We report on the demonstration of fluorescence detection from a trapped ion using single-photon avalanche photodiodes (SPADs) monolithically integrated with a microfabricated surface ion trap. The SPADs are located below the trapping positions of the ions and designed to detect 370 nm photons emitted from single 174Yb+ and 171Yb+ ions. We achieve an ion/no-ion detection fidelity for 174Yb+ of 0.99 with an average detection window of 7.7(1) ms. We report a dark count rate as low as 1.2 kcps for room temperature operation. The fidelity is limited by laser scatter, dark counts, and heating that prevents holding the ion directly above the SPAD. We measure count rates from each of the contributing sources and fluorescence as a function of ion position. We use the ion as a calibrated light source along with measurements of the active detector area to estimate a SPAD quantum efficiency of 24 ± 1%.
Quantum technologies are rapidly advancing with promising applications such as computing and simulation, networking, sensing, and precision timekeeping. One of the primary challenges for future quantum devices is the ability to scale up the number of qubits. For ion trap systems, scaling requires the ability to independently optically address and detect many qubits. Recent work has shown scalable optical addressing based on trap-integrated photonic waveguides,1–4 and in this paper, we demonstrate a trap-integrated scalable technology for qubit detection.
Typically, a trapped ion's quantum state is read out by collecting the fluorescence from a laser-driven optical cycling transition with a lens that directs photons to a detector. Photon collection efficiency (the fraction of emitted light that hits the detector) is often low, usually ∼1%–2%. More light can be collected using higher numerical aperture (NA) lenses, which are challenging to scale because of their complexity and small field of view relative to their total size. Imaging systems with lenses and detectors external to the vacuum chamber have achieved collection efficiencies as high as 10% for optics with NA 0.6 and readout fidelities above 0.999 and approaching 0.9999.5–9
Commonly used external detectors for trapped-ion systems, such as photomultiplier tubes (PMTs), electron multiplying charge coupled device (EMCCD) cameras, and avalanche photodiodes (APD), have quantum efficiencies of 20%–40% for blue to UV photons. Superconducting nanowire single photon detectors (SNSPDs), which require cryogenic temperatures for operation, have achieved impressive efficiencies as high as 80%10,11 for UV photons and measured the state of a 171Yb+ qubit with fidelity > 0.999 in 11 μs.12 Considering both the collection efficiency and quantum efficiency of these external detectors, the best total detection efficiencies demonstrated range from 2% to 4%.9,12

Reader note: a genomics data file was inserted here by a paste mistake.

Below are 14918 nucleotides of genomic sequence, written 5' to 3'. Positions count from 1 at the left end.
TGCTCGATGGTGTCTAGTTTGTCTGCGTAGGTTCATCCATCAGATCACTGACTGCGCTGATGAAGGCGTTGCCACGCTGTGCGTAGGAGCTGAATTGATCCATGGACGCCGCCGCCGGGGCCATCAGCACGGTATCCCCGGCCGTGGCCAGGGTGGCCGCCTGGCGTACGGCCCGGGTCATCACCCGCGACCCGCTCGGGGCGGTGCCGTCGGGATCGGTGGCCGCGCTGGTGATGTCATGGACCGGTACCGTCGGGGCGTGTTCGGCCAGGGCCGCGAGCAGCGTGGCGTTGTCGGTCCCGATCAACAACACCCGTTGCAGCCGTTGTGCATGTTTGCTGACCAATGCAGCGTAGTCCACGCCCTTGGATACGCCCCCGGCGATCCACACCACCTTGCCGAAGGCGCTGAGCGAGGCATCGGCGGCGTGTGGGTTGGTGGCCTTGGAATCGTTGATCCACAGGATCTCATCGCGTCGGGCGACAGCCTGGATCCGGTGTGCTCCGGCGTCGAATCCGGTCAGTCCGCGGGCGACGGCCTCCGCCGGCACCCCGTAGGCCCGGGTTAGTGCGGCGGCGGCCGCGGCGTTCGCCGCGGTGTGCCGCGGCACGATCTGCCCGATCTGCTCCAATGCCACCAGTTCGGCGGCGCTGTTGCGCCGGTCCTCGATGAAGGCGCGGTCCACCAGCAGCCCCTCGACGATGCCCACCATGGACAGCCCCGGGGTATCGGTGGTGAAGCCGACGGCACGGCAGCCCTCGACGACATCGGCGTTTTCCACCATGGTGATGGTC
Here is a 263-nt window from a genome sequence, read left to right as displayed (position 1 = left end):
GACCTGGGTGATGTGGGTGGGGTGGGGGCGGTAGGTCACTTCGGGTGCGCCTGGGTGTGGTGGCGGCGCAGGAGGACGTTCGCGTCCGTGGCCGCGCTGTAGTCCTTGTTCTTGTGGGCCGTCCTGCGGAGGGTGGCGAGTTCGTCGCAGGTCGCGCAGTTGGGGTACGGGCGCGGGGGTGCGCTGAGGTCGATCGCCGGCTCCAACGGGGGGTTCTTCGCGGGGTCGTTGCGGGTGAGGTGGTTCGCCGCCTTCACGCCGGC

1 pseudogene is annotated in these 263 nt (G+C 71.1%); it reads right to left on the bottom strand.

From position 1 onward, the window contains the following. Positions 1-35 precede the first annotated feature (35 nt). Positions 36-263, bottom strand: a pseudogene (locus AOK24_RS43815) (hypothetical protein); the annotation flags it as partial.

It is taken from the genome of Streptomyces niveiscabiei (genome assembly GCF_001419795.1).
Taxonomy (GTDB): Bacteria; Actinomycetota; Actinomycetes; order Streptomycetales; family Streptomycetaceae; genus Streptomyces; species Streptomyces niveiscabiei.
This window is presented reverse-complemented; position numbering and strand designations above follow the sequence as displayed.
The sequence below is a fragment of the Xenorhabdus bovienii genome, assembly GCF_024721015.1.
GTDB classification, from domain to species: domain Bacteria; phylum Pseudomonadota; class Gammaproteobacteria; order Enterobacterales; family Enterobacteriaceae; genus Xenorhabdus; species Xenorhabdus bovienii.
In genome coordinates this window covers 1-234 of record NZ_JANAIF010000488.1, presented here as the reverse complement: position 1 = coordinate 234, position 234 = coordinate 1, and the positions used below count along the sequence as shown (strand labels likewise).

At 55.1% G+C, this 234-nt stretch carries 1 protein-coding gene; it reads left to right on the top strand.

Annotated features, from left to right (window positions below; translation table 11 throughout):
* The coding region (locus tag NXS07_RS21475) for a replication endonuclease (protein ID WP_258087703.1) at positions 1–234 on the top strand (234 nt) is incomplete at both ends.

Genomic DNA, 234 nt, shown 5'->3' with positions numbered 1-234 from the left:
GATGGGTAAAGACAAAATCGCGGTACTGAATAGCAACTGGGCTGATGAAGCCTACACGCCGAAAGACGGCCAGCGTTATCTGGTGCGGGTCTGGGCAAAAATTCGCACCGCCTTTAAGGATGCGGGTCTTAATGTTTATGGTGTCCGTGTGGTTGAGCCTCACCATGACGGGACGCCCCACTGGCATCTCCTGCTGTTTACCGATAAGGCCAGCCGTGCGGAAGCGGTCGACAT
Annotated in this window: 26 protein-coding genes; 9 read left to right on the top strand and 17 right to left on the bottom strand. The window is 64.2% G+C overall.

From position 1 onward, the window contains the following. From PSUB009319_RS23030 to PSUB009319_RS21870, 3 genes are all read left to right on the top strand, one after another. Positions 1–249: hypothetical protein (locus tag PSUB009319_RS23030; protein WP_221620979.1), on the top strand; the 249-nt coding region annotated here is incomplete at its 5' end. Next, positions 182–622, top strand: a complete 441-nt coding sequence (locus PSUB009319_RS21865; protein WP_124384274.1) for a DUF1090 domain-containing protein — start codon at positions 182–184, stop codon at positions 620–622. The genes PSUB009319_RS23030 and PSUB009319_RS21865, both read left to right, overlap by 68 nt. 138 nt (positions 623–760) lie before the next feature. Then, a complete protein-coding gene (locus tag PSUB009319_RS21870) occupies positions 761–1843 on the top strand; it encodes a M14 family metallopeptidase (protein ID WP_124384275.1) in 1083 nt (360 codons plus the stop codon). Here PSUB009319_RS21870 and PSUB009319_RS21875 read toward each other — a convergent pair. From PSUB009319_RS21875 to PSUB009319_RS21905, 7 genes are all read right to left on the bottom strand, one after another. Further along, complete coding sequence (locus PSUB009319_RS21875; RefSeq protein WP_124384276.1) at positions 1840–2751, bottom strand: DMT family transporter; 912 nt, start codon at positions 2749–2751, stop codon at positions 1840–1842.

These traditional imaging systems may support scaling for modular trapped-ion architectures,13 but they are not scalable for imaging arbitrary extended arrays of ions14 because the lateral dimensions of the lens exceed the lateral dimensions of the ion array it images. A promising solution to the challenge of achieving both scalability and high collection efficiency is to integrate photon collection and/or detection elements with the trap.15 Fluorescence detection has been demonstrated using several near-ion fluorescence collection techniques with components internal to the vacuum chamber: optical fibers,16–18 reflective traps,19,20 transparent traps,21 microfabricated optics,22–25 and optical cavities.26 Not all of these methods are scalable, and for many of them, external bulk optics and photon detectors are still required.
Recently, an SNSPD co-fabricated with a surface-electrode ion trap was used to detect UV light from a 9Be+ qubit, achieving qubit state readout with 0.9991(1) fidelity in an average of 46 μs.27 This detection scheme is scalable for large trap arrays, because the entire unit is smaller than the electrodes needed to confine an ion. It was found that the SNSPD bright counts were reduced by 17% due to the rf fields, even when the SNSPD performance was characterized using low peak amplitude rf, ∼8 V at 67.03 MHz. For heavier ions like 171Yb+, higher rf peak amplitudes are required for trapping and, therefore, present a challenge for shielding integrated SNSPD detectors from the higher amplitude rf fields.
In transportable systems (e.g., atomic clocks) that require lower size, weight, power, and cost (SWaP-C), single-photon avalanche photodiodes (SPADs) provide an alternative type of integrated fluorescence detector.28–30 They are also compatible with CMOS fabrication and operate with sufficiently low dark counts31–33 to detect single photons. SPADs have a significant advantage over SNSPDs in their ability to operate at room temperature and, thus, avoid the complexity, size, and power consumption of a cryostat. Here, we report on the use of a room temperature surface ion trap that is monolithically integrated with SPADs for measuring ion fluorescence.